Krishnamurti and education3 min read . Updated: 10 Dec 2007, 12:29 AM IST
Krishnamurti and education
Krishnamurti and education
I read with interest the article “An elite school helps poor climb school ladder", Mint, 5 December. I have always been passionate about education. I have listened to J. Krishnamurti’s talks from the early 1970s till his death in 1986. He talked a great deal on education and had set up several schools in the world—one of them is the Rishi Valley school and another is at Rajghat, Varanasi. One of his books was Beginnings in Learning. Its theme was education. Your article was a great revelation on the impact of Krishnaji’s teachings in the field of education and what is happening in education in Tamil Nadu. The article was very informative for me. I am glad that your paper published it and I hope that it will continue publishing more such articles.
Subimal Bhattacharjee in his article, “The Chinese cyberoffensive", Mint, 6 December, is right in highlighting the Chinese cyberattack instances, intentions and dangers. In the last one year, the Chinese have been very aggressive in strengthening their cyberwar capabilities.
In this process, they are testing the cybersecurity preparedness of various countries of the world, both big and small. They seem to be in the process of refining their skills and accuracy.
The risk cannot be ruled out that China will declare an all-out war against any adversary in the world to choke or destroy its information technology assets. This could be a sovereign nation or a corporation or any other interested group/organization. It can be a selective and targeted attack also. In India, we are slumbering. The government thinks it and its agencies know everything.
Lack of motivation, driven by low pay and constraints such as poor infrastructure, mar performance in information gathering. At the same time, people with cutting-edge skills are also missing from the government. This is a recipe for emerging disaster.
This refers to the Café Economics column, “Retirement saving myths", Mint, 5 December.
I think Joseph Stiglitz is right about the inability of the “average Joe" to decide on how best to save for retirement. But I have doubts on his point about human capital and earnings being more risky when a person is younger. I wonder if it is true in the era of Schumpeterian creative destruction, when skills get outmoded fast. In the Schumpeterian economy that we are in, the younger you are the more opportunities you have for updating your skills or acquiring new marketable skills. Your human capital is less risky when you are young, rather than the other way around.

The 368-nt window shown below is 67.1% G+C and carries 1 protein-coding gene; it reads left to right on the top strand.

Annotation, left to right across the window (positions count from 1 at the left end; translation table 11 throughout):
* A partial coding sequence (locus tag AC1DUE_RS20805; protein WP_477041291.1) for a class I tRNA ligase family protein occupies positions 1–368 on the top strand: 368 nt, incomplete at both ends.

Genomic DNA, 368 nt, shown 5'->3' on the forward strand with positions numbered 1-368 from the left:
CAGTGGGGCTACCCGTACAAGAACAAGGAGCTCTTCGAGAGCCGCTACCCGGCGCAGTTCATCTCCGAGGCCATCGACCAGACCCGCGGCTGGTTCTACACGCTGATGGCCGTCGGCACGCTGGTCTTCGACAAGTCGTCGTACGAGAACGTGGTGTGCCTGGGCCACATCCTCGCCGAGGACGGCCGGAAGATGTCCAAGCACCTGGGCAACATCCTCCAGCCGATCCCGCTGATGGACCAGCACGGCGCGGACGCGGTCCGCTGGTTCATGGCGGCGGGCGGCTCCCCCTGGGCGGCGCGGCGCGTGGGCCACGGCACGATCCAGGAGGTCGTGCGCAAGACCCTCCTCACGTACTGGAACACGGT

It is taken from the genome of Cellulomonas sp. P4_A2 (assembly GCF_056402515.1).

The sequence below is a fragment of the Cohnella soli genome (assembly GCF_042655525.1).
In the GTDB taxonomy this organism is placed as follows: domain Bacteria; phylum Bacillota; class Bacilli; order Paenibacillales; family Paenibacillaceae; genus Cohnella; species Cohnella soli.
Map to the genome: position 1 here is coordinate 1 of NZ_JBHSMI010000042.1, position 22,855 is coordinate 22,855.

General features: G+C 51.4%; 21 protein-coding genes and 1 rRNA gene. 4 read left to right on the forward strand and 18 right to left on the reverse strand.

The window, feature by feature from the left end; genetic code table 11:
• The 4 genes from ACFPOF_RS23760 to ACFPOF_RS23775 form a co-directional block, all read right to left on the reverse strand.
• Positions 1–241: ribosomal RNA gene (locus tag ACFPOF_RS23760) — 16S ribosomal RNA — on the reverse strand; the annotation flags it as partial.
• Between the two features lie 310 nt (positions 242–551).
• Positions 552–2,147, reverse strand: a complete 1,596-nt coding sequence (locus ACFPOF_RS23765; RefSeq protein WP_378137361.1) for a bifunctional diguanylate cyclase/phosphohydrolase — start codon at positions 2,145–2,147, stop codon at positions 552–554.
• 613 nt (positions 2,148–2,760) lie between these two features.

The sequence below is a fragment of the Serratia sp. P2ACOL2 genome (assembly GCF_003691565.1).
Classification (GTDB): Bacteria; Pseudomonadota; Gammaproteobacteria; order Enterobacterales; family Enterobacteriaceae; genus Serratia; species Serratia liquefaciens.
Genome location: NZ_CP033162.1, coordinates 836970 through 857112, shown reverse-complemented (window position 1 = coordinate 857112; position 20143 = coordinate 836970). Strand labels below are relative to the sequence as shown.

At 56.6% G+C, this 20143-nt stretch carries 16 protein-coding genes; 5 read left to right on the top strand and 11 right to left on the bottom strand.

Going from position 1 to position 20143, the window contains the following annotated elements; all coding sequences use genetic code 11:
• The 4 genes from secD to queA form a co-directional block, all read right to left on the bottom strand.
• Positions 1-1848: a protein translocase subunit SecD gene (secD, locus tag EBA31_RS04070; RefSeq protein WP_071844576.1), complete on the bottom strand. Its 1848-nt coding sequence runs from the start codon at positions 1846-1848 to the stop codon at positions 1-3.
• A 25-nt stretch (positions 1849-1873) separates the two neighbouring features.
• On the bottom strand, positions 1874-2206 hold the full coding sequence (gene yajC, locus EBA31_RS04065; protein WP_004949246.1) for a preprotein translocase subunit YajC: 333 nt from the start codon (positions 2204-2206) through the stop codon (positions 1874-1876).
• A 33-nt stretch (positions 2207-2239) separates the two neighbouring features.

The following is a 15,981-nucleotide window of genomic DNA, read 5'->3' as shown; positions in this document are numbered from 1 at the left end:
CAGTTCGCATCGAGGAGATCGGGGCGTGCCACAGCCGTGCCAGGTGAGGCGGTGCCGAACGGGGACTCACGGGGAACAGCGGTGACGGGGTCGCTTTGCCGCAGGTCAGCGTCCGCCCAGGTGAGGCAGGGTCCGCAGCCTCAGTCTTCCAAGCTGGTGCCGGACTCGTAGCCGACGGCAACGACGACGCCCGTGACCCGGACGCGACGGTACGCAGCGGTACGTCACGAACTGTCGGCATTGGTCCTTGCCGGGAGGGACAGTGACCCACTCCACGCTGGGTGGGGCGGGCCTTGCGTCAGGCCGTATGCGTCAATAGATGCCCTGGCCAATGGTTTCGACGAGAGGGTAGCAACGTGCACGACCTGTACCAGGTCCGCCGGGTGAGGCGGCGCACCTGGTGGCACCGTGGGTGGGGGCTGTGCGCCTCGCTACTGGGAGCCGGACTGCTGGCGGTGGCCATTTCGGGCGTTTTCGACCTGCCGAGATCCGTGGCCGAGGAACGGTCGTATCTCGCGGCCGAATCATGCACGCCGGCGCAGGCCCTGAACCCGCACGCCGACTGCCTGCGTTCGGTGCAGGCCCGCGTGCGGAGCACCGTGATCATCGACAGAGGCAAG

Apropos the news item “Cabinet may decide on Noida airport today", Mint, 6 December. The New Delhi airport is being modernized and when it is ready it would cost more than the present estimated cost of Rs3,505 crore.
A proposal to build a new airport at Noida was rejected earlier on the grounds that the distance between the two airports falls within the minimum distance norm prescribed by the international civil aviation regulatory body. This cannot change, though the political factor such as the emergence of a new force of Mayawati may have. That in any case should not warrant largesse of this magnitude.
Politicians may like to build a monumental complex, and let engineers engage in other meaningless projects. However, it is the taxpayer who has to bear the brunt of outlandish projects.
Government resources are too strained to even bear some increased outlay in equally important sectors such as health care and education. Is embarking on a white elephant the way to promote the cause of the “aam aadmi"?
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